Student housing pre-leasing exceeded the halfway point in February, again surpassing the rates seen this time in previous years. Fall 2022 pre-lease rates again stand above pre-pandemic norms. As of February, 50.8% of beds at the core 175 universities tracked by RealPage were leased for the Fall 2022 school year. In February 2020 – the last month before the pandemic began – pre-lease rates registered at 50.1%. In February 2021, during the height of uncertainty caused by the pandemic, pre-leasing reached a modest 40.0%. This month’s pre-lease rate marks the strongest February on record.
The nation’s overall delinquency rate was 3.4% in December. All stages of delinquencies showed year-over-year decreases in December. In December 2021, 3.4% of home mortgages were in some stage of delinquency (30 days or more past due, including those in foreclosure) , which was a 2.4-percentage point decrease from December 2020 according to the latest CoreLogic Loan Performance Insights Report. This is the lowest recorded overall delinquency rate in the U.S. since at least January 1999.
Apartment rents continued to increase in February 2022, but the pace of growth reverted closer to normal – even as occupancy remained at record highs. Effective asking rents for new leases in February increased 0.75% month-over-month on a same-store basis. While that was the largest increase for a February on record, it wasn’t by much – and that alone is a notable shift. February’s increase was just 21 basis points (bps) above the long-term average for February going back to 2010.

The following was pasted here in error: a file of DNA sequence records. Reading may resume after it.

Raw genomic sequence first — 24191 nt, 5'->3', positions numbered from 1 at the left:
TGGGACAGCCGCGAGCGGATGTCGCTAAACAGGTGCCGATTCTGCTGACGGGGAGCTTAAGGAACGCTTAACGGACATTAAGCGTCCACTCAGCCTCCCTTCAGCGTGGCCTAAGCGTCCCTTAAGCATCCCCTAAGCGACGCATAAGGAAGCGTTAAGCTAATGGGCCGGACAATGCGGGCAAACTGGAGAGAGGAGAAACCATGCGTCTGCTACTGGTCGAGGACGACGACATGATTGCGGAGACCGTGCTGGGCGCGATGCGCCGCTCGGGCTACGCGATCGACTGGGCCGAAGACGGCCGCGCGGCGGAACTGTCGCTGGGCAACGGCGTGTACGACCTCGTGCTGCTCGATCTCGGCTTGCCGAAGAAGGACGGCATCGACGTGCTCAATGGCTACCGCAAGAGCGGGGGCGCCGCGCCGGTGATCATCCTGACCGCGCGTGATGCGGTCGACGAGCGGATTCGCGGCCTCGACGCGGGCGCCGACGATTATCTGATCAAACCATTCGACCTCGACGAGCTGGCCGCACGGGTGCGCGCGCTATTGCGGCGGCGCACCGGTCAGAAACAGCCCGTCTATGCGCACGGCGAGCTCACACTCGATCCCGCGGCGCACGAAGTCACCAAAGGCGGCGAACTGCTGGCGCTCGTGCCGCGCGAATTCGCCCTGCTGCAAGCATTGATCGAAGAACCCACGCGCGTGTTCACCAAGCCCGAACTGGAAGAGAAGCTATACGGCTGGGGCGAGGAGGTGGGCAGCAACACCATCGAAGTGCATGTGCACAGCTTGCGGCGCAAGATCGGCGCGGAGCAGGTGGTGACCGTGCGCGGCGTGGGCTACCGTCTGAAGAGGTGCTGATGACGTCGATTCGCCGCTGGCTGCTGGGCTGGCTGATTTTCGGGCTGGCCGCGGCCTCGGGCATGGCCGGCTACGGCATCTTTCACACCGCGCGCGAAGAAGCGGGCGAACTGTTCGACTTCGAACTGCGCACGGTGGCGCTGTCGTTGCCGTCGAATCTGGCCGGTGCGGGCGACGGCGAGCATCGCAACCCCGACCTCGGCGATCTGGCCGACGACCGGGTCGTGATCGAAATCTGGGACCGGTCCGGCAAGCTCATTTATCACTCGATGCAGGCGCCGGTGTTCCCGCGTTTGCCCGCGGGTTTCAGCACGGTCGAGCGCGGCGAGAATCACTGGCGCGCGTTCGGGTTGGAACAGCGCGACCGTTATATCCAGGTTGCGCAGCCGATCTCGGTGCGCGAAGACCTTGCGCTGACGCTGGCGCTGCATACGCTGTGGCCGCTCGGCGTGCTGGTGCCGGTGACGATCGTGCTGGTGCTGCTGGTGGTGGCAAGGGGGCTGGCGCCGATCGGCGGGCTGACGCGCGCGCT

Global commercial property market liquidity continued to grow at the end of 2021, as buyers returned to the market in numbers after almost two years of a pandemic that had stymied investment activity. Liquidity was up year-over-year in 94 of 155 markets and up on a quarterly basis in 77 of 155, the latest _RCA Capital Liquidity Scores_ report shows. For 17 markets, liquidity was at a record high at the close of last year.
There is a first time for everything, and such was the motto of some investors in the U.S. as they made their first purchases outside of their traditional geographic footprint in 2021. A list of the top markets for new entrants provides some insight as to where investors headed and what factors lured them there. For some first-time market participants, the decision to expand their geographic horizons had less to do with geography and more to do with access to a specific asset class.